The Benefits of Pilates in pregnancy and beyond

The female body is amazing (although I am a bit biased!) As you grow a life for nine months, the body adapts to accommodate your baby and prepare you for labour. But these structural and postural changes can make pregnant women more vulnerable to lower back pain, pelvic problems and tight upper backs.

Throughout pregnancy, the increasing weight of the baby pulls the centre of gravity forward. The pelvis is brought in to an anterior tilt, causing an exaggerated curve in the lumbar spine (lower back). In an attempt to balance the body, the upper or thoracic spine curves forward more, meaning you need to lift the head up further to keep your focus on the horizon. This leads to tightness in the neck extensors and across the front of the shoulders, and puts pressure through the lower back. By the third trimester, the uterus has risen in to the upper abdominal cavity which also reduces thoracic mobility.

These exaggerated spinal curves, combined with over stretched abdominals and a weaker pelvic floor create less support for the pelvis, and the muscles of the back have to work harder to keep you upright.

The hormone Relaxin causes ligaments to become more elastic and reduce in strength through pregnancy. This has a particular impact around the pelvis as there is a number of Relaxin receptor sites located there and the body needs to increase the pelvic outlet for birth. Although the muscles do relax to a degree, they also need to work harder in order to stabilise the pelvis and take on more of the work normally done by the ligaments. This can cause muscle stiffness, instable joints and common pregnancy problems such as Pelvic girdle pain and sciatica.  

Pilates can help to counteract the impact of these changes and set you up for a speedier post-partum recovery. The many benefits include:

  • Helping you to develop an appropriate level of abdominal connection and core stability to support the spine and maintain posture.
  • Keeping the shoulders and back mobile, helping to reduce muscle stiffness and relax the shoulders.
  • Preparing your body for later carrying your baby and the demands of motherhood.
  • Learning to move with the breath, to aid relaxation and reduce anxiety.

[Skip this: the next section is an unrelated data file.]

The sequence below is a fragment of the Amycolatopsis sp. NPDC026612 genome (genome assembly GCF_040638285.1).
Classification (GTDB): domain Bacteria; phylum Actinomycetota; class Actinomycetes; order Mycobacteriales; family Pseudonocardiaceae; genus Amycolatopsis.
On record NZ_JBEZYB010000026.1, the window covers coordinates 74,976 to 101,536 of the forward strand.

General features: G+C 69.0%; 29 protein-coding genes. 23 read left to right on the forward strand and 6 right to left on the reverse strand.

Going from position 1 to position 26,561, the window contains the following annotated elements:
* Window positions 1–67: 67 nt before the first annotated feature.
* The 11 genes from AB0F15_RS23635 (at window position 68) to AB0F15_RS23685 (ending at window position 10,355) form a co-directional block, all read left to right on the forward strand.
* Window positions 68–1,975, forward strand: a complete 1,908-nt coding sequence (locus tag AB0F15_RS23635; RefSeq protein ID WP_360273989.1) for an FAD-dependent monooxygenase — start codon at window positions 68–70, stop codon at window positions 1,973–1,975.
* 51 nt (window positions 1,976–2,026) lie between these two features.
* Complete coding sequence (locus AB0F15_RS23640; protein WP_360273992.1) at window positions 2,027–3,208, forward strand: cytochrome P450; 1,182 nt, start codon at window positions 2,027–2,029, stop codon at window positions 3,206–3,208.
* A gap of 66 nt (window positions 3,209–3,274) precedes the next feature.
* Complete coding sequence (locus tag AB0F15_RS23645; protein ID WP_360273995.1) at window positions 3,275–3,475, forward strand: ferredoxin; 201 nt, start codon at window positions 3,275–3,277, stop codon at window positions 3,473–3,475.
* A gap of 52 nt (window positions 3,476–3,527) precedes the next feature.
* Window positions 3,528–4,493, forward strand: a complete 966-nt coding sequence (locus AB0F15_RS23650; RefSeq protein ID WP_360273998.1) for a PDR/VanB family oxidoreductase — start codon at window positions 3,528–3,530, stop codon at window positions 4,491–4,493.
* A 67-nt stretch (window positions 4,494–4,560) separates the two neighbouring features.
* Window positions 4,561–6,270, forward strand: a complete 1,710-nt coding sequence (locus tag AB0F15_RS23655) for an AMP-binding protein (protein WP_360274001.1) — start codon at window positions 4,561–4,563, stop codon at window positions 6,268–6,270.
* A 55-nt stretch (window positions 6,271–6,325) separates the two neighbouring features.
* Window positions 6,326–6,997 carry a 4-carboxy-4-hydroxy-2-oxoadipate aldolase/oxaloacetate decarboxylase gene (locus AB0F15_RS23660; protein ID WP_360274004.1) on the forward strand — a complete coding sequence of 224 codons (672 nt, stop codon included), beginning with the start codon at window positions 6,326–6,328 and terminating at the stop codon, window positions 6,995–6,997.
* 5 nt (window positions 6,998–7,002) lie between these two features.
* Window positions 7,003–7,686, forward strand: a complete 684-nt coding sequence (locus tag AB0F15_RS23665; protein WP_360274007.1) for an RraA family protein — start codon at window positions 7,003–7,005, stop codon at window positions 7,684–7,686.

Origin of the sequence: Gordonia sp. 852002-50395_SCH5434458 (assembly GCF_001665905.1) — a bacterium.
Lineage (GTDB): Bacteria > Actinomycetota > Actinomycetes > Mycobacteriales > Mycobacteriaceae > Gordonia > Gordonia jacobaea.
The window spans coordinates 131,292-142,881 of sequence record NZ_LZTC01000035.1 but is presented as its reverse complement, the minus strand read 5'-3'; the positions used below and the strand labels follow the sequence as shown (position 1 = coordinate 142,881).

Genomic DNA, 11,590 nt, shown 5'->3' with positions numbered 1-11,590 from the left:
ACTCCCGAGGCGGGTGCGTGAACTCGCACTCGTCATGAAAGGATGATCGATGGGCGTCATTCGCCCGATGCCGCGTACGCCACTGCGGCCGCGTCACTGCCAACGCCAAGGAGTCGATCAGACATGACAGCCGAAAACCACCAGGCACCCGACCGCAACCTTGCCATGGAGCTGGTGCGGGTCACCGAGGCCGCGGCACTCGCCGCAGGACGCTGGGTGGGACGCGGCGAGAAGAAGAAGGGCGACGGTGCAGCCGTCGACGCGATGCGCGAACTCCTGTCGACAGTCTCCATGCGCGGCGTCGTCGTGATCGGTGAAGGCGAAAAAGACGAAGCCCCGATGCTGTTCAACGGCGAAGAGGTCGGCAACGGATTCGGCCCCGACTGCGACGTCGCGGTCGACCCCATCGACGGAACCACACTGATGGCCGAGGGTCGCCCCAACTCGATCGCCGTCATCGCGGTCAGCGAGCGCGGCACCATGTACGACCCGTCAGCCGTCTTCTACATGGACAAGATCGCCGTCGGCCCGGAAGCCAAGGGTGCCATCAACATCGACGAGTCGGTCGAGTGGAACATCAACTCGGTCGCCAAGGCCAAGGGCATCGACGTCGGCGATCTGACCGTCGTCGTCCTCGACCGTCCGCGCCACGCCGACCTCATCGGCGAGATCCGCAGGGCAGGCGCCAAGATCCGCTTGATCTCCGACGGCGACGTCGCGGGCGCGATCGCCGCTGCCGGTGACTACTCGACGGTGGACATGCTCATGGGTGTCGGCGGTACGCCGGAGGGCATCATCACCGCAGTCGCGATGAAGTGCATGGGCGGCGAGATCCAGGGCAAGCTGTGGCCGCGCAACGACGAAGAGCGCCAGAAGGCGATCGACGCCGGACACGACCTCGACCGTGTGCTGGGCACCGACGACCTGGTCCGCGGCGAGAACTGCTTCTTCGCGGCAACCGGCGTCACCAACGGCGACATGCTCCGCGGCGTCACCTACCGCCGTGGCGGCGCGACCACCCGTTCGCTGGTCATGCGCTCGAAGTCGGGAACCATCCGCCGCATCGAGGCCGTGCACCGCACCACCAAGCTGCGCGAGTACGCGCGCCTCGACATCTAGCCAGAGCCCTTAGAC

• Improve muscular support for pelvis and the effect of ligamentous laxity on your joints.
  • Increase understanding of the Pelvic Floor and its role in pregnancy and labour.
  • Improve body awareness and tune you in with your body and growing baby.
  • Give you time out for yourself and socialise with other mums-to-be.

Over the next few weeks, I’ll be posting some Pilates exercises to help you through your pregnancy and beyond.

My new pre and postnatal classes at Hucks Café, Walthamstow will be starting from the 6th July. These small, intimate classes are designed to help guide you through your pregnancy and in to the postnatal period. Please see www.lilydpilates.com/classes/ or email me lilydpilates@gmail.com for more info.

Creating Longer Lasting Goals

Congratulations - You’ve made it through January. But how are you getting on with your New Year’s Resolutions? Perhaps you’re in full swing and feeling virtuous. Or perhaps you joined the gym only to make it once and are left consumed with guilt.

If you’re struggling, you’re not alone. Only about one in ten of us are successful with our resolutions, and many of us only manage to make changes for a month before going back to our old ways.

But don’t worry, not all is lost. If you want to set yourself longer lasting health and fitness goals that go beyond January, here are some tips to get your started:

1.    Be specific

How many of us have uttered the words ‘I want to get fitter’ or ‘I want to be healthier’? Vague or generalised goals are unhelpful as they lack direction and it will be hard for you to see your progress. Ask yourself why you want to be fitter? Do you want to walk to the station without getting out of breath, or sit at work without getting backache? Do you want to run a marathon or swim twice a week? Whatever your goal, make it measurable so you can define how you’re going to get there and where you want to end up. Once you’ve reached your target, you can just keep moving the goalposts!

2.       Do something you enjoy

If the thought of going to the gym feels you with dread, you’re not going to be motivated to go. According to the Fitness Industry Association, most people who join the gym in January cancel their membership within 24 weeks. Find something you enjoy, and you’ll be more motivated to go. Love dancing? Try a social dance class or 80s workout, such as the ones at Frame. Or are you motivated by working with others and benefiting your community? GoodGym offer lots of ways to get fit while doing charitable causes, leaving you feeling both physically and mentally virtuous!